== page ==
Late in 1935, Bing signed a contract for a radio show with NBC called Kraft Music Hall, an association which lasted into the mid-’40s. After his first musical director, Jimmy Dorsey, left the show, Bing’s songwriter friend, Johnny Burke, suggested John Scott Trotter (previously with the Hal Kemp Orchestra) as a possible replacement. Trotter permanently secured the position after his arrangements for the film Pennies From Heaven produced the title song: the biggest hit of the year 1936. Trotter continued as Bing’s bandleader and orchestra arranger, well into the ’50s.
A few months later, Bing followed “Pennies From Heaven” withthe biggest hit of 1937, “Sweet Leilani,” from the film Waikiki Wedding; indicating the musical course his career would take for the next twenty-five years. Though he had already recorded cowboy novelty songs (such as Johnny Mercer’s “I’m An Old Cowhand,”) earlier in the ‘30s, as well as the occasional song of inspiration (the Christmas song “Silent Night, Holy Night” sold over ten million copies), Bing began to cover a much wider variety of material, including popular songs of every genre in contemporary music. Many of his country western covers, such as “New San Antonio Rose,” “Deep in the Heart of Texas,” “San Fernando Valley” and “Chattanoogie Shoe Shine Boy,” became big hits.
At the dawn of a new decade, Bing Crosby was at the peak of his career. Three of the biggest hits of 1940 (“Sierra Sue,” “Trade Winds,” “Only Forever, “) were followed later in the year by the first of his popular Road To films with Dorothy Lamour and old friend Bob Hope. Crosby and Hope had first met in 1932, when the two both performed at the Capitol Theater in New York. They reunited later in the ’30s to open a racetrack. After Bing and Bob performed for him a few old vaudeville routines, a producer at Paramount Pictures was prompted to find a film property for the pair, generating The Road To Singapore, followed by The Road To Zanzibar in 1941, The Road To Morocco in 1942 and The Road To Utopia in 1945. In 1944 Bing won an Academy Award as Best Actor, for his portrayal of Father O’Malley in Going My Way, and was nominated again in 1945 for a reprise of the role in The Bells of St. Mary’s.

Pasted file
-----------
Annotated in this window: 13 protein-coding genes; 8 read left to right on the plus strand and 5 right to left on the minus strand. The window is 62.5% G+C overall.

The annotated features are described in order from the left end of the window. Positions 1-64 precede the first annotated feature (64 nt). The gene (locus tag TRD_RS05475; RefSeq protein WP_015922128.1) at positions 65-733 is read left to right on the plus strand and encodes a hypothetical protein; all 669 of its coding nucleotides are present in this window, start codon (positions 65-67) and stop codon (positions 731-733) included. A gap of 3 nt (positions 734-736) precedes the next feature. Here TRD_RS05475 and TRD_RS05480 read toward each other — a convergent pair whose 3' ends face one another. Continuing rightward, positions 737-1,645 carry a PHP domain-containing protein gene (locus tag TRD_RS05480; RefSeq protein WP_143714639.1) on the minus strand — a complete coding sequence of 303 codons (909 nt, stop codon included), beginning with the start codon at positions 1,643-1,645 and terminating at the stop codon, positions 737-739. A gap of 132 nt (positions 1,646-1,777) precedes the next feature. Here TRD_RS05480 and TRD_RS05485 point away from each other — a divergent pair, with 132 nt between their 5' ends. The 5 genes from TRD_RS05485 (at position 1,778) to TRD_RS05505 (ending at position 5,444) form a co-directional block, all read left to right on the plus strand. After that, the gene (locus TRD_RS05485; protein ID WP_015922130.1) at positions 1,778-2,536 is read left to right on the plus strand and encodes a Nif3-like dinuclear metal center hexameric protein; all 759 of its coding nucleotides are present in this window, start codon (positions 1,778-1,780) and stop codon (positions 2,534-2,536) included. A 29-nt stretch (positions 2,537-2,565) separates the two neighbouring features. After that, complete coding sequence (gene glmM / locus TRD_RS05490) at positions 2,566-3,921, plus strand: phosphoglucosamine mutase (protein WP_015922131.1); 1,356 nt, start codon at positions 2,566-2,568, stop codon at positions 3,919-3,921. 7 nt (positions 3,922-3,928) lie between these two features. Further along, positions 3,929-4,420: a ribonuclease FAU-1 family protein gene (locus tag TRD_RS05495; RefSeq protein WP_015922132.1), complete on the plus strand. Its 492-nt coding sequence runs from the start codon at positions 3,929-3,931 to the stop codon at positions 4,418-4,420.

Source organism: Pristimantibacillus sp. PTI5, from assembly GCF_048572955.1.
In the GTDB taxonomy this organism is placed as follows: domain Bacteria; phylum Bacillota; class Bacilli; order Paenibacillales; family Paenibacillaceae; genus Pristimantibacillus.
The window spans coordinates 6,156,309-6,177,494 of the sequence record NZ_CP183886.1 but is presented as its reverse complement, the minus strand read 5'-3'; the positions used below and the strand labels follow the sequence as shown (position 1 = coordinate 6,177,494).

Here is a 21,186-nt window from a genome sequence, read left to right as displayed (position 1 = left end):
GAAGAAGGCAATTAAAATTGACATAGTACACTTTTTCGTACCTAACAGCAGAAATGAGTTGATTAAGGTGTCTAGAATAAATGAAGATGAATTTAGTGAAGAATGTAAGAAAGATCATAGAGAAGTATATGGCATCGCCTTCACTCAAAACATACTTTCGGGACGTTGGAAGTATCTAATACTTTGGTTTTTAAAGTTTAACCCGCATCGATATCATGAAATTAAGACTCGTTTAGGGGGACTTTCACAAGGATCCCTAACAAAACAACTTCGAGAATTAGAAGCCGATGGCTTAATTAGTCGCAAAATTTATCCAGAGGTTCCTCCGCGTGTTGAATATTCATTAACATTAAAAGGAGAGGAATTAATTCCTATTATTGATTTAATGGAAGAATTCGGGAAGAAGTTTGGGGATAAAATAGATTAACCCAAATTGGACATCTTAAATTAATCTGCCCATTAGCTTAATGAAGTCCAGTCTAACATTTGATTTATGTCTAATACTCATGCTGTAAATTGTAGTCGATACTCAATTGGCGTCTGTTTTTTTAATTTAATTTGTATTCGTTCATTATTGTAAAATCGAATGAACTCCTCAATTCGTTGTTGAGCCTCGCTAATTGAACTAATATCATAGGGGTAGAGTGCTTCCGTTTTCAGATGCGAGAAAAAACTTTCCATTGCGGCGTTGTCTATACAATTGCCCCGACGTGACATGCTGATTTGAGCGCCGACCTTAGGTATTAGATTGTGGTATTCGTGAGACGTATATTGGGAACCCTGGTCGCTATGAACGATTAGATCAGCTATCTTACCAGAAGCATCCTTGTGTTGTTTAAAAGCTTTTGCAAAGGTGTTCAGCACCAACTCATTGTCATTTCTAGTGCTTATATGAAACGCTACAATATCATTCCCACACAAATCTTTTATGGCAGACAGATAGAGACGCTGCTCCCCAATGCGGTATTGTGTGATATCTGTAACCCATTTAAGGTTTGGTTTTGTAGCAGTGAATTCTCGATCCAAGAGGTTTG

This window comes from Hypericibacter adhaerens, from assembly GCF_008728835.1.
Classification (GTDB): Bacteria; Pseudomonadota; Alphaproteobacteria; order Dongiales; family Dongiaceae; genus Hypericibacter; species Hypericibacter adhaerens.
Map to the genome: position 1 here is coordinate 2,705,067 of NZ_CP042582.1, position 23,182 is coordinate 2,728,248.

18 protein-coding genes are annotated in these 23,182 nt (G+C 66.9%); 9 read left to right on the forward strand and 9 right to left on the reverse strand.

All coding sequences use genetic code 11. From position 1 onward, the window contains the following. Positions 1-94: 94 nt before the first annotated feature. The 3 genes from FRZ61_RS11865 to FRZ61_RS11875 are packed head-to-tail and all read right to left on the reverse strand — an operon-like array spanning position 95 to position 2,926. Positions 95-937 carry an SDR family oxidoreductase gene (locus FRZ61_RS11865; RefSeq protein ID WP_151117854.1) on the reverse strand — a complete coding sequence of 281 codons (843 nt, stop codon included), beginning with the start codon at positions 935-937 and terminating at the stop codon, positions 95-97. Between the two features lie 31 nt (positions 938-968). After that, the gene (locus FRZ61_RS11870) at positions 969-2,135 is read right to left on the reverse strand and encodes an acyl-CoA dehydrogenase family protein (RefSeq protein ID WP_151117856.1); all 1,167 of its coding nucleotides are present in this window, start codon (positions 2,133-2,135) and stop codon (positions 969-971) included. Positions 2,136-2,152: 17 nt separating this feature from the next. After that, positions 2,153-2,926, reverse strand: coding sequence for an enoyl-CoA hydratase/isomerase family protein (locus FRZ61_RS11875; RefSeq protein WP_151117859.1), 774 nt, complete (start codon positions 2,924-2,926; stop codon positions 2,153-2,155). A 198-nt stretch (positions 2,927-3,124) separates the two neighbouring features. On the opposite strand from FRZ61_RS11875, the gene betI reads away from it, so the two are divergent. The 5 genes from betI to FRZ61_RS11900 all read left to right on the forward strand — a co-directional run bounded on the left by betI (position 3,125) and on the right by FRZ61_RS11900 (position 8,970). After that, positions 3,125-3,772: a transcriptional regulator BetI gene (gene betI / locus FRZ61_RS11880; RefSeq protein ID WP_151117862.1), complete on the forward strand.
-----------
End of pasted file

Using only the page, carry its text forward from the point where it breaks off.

More musical success followed in 1941 with the introduction of the biggest hit of Bing’s career, “White Christmas.” Written by Irving Berlin for the film Holiday Inn, released in 1942, the single was debuted on Bing’s radio show on Christmas Day, 1941. Recorded the following May and released in October, “White Christmas” stayed at number one for the rest of 1942. Reissued near Christmas for each of the next twenty years, it became the best-selling single of all time, with total sales of over thirty million copies. Crosby’s popular success continued as World War II drew to a close, with hits such as “Swinging On A Star” and “I’ll Be Seeing You” topping the charts in 1944. He remained the top draw at theater box-offices through 1948, his fifth consecutive year at number one. Still, his 1947 release, “Now Is the Hour,” proved to be his last song to top the charts.
Bing spent the ‘50s releasing a series of very popular albums. His output dropped off in the ‘60s and ‘70s , though he still regularly recorded albums (he even cut a version of the Beatles’ “Hey Jude,” in 1968), while making the occasional television appearance. In 1977, just months before his death, he recorded a Christmas special for British television, which featured David Bowie, who sang “Little Drummer Boy” with Bing. On October 14, 1977, Bing had just completed a round of golf at a course near Madrid, Spain, when he collapsed of a massive heart attack, dying instantly.
For many, Bing Crosby is considered the finest vocalist of all time. Few will dispute his position as one of the greats in American musical history. For decades, his unique vocal style and savvy sense of showmanship mesmerized a generation of music fans, making of him the most popular entertainer in the nation. His numerous achievements will never be surpassed. His permanent place in the fabric of American culture is secure.